Machou Architects has designed the world's longest urban agricultural park for Dubai, transforming the city's vital Sheikh Zayed Road into an eco-valley.
Developed to increase the city's public space and improve its connectivity, the project proposes to sink the highway underground and convert the above-ground land into 25km of "prime urban agricultural land". The park, called 'Super Park', would be a catalyst for social capital development, said the architects, generating economic value and sustainable growth.
"Recent developments in Dubai are proving that well-designed spaces can offer a viable outdoor leisure option for people, despite the city's notoriously high summer temperatures," the architects said.
They added, "According to [Emirati architect] Ahmed Bukhash...Dubai's future developments will increasingly invest in urban design and interconnectivity. It's time to scrap the stereotype of Dubai as a city living and breathing exclusively during the cooler months. The trend is now changing...Heat can be controlled with good urban design elements and vegetation placement."
80 percent of the park will be dedicated to productive agricultural land, using various indoor climate-controlled environments, as well as open-air, date palm tree farms.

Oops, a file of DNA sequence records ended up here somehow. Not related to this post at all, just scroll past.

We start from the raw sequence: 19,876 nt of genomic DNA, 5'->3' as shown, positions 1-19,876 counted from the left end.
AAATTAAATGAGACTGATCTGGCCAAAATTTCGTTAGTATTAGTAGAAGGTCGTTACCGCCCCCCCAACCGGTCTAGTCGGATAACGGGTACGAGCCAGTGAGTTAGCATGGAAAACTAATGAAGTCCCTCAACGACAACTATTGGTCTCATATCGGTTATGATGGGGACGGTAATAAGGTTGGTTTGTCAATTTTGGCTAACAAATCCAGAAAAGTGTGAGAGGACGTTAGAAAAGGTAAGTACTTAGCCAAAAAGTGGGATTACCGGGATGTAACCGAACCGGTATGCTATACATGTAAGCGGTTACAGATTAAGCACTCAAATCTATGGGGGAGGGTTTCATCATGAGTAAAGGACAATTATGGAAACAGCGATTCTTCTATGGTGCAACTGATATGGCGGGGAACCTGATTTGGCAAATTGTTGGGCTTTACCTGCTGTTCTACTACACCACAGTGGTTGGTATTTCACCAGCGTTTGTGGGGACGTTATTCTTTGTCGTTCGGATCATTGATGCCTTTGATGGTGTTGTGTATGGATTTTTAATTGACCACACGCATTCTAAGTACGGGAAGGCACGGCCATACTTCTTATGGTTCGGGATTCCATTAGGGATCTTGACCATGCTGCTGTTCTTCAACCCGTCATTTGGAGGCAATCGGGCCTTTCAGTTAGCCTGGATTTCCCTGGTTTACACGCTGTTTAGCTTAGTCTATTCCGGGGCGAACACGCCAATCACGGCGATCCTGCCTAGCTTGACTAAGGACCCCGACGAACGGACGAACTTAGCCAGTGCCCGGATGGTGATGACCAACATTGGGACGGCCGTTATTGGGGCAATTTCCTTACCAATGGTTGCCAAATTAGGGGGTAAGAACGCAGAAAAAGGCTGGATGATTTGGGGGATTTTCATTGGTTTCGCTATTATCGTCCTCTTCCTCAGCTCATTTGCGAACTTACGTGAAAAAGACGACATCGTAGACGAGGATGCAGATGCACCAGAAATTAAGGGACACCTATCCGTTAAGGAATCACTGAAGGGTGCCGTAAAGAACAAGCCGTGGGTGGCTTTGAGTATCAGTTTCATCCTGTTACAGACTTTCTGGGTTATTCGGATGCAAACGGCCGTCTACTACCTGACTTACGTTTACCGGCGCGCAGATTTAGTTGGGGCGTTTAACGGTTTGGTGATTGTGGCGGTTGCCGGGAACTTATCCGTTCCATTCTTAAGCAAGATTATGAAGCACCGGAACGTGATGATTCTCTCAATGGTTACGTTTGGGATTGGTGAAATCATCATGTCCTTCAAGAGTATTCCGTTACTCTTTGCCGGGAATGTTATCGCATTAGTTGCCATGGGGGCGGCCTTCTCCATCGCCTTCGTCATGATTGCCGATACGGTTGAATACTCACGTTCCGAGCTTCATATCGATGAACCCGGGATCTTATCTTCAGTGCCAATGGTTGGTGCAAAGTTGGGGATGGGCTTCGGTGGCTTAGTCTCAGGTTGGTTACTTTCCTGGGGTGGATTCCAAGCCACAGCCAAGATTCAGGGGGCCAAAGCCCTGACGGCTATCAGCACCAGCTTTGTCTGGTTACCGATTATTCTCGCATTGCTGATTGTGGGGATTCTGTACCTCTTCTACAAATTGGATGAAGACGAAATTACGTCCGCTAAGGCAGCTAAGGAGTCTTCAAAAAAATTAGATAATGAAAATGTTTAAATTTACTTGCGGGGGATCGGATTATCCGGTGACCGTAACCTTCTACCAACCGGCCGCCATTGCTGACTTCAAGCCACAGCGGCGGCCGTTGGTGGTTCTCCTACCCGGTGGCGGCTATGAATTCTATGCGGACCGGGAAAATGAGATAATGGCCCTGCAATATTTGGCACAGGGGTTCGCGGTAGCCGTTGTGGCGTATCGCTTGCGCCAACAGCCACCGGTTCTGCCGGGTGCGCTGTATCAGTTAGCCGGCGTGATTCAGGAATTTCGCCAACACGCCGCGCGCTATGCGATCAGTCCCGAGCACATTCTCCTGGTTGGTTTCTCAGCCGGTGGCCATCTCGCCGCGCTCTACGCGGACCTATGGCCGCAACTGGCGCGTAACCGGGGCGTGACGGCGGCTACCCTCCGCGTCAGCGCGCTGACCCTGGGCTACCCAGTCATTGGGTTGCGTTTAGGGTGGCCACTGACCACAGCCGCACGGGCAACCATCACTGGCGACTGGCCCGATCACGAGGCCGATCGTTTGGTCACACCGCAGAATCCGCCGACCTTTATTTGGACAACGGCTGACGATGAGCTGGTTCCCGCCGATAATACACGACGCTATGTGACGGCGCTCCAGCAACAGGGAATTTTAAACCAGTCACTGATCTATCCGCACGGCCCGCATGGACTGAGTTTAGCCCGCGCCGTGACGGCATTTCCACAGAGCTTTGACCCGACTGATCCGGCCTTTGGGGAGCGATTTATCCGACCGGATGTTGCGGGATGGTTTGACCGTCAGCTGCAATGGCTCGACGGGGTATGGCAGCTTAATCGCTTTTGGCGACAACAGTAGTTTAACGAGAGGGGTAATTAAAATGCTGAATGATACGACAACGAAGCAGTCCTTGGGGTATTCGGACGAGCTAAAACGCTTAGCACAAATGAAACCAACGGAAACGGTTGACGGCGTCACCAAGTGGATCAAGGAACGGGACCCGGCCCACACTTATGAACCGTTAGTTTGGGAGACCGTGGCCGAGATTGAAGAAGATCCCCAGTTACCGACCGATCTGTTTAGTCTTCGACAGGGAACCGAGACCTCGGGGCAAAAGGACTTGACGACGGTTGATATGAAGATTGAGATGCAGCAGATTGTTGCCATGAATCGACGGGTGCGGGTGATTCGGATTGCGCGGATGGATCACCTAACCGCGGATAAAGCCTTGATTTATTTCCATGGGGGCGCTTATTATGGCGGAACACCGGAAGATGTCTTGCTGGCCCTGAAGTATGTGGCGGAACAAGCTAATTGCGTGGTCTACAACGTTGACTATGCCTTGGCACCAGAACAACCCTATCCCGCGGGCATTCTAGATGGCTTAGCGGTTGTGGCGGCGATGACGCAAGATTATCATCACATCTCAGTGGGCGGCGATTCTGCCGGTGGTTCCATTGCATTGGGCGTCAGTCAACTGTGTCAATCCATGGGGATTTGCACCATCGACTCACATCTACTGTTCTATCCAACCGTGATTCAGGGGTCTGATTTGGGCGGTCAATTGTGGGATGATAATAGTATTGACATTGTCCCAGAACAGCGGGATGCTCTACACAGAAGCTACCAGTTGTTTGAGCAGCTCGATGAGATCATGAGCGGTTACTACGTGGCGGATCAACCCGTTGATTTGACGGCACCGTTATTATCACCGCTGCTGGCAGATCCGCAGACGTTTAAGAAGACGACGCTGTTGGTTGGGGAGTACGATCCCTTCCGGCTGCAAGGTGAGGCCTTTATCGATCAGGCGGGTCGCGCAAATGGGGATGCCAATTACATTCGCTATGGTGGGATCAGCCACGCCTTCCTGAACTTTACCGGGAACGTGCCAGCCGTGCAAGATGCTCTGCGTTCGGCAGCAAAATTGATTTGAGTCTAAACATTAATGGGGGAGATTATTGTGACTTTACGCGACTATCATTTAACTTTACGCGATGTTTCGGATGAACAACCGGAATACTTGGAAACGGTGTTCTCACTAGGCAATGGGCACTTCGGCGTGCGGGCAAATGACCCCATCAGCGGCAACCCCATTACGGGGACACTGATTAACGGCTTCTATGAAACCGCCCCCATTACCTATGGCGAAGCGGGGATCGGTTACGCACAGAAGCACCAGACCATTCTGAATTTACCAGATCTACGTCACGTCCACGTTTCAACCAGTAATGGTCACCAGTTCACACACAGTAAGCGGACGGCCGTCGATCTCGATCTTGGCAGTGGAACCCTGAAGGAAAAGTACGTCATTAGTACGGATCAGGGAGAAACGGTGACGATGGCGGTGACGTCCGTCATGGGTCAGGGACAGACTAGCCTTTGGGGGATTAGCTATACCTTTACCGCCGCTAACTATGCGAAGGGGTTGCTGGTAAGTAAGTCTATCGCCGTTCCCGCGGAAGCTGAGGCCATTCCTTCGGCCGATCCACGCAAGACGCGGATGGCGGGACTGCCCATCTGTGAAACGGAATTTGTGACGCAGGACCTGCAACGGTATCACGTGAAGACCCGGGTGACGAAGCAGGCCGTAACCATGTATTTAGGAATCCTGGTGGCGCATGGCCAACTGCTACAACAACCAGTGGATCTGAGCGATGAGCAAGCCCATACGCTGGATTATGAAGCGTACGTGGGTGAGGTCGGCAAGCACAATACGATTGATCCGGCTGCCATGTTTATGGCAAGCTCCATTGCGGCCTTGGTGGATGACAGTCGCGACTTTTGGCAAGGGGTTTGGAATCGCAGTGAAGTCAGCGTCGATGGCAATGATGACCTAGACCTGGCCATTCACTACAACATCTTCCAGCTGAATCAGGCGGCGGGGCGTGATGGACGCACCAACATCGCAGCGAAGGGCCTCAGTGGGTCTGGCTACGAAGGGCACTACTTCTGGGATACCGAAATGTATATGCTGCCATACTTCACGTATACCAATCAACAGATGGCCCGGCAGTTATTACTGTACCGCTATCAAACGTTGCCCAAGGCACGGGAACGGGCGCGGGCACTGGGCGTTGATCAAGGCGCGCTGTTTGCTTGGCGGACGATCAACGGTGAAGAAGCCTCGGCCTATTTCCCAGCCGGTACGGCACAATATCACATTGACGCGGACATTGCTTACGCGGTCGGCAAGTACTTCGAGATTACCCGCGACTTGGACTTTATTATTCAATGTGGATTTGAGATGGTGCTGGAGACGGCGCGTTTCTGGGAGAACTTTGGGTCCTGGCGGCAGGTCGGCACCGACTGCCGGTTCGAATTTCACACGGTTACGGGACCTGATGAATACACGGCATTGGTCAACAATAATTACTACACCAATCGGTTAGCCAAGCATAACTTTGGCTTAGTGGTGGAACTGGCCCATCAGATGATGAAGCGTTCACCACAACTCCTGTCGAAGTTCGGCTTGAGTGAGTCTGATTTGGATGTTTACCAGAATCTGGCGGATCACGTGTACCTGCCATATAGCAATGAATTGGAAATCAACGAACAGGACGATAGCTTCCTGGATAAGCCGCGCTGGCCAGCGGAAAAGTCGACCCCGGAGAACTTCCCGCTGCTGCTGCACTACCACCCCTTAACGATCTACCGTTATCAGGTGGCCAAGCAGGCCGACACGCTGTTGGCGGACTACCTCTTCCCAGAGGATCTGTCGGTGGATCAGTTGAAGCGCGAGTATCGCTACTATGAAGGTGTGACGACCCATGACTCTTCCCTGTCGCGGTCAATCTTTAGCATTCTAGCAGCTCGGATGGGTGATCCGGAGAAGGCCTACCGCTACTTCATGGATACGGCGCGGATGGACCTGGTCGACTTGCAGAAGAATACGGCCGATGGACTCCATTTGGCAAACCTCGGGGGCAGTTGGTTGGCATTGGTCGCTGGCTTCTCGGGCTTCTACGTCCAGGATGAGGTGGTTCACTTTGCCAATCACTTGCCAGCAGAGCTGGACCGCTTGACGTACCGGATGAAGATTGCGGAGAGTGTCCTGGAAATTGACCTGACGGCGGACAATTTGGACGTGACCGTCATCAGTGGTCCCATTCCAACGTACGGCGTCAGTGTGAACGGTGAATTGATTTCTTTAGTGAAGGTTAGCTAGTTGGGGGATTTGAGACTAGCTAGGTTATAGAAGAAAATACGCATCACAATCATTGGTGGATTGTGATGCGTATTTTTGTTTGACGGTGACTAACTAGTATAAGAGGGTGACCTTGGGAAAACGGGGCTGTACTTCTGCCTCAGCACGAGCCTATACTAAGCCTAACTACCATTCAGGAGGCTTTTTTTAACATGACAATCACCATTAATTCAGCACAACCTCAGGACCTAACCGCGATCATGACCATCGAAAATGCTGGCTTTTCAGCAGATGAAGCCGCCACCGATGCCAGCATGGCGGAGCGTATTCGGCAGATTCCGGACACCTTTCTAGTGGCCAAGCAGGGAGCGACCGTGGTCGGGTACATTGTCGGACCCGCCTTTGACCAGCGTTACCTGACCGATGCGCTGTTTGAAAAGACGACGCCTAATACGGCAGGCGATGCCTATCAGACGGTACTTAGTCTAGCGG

Stretching across the city, the park will sustain a significant portion of the commercial requirements for certain grown foods and will produce a positive butterfly effect by reducing the environmental footprint associated with transporting and storing vegetables, explained the architects.
The remaining 20 percent of the park would consist of non-productive leisure areas, which offer a blueprint for environmentally sustainable park designs that embrace local materials and vegetation.
"This will support building a native ecosystem of plants, birds, insects and cross-pollinating bees," said the architects.
Machou Architects proposes to build the project in seven sequential phases, with approximately four kilometres spanning between the major interchanges where the underground road would emerge above ground and connect to crossing bridges.
When completed, Super Park will maintain a surface area of about 700 football fields lined up next to each other. Connecting Dubai's different areas of development, the architects hope the park would contribute to a higher social connectivity of the city's urban fabric.
"Dubai Super Park stitches the urban fabric back together to reunite the segregated flow of people, nature and energy," said the architects.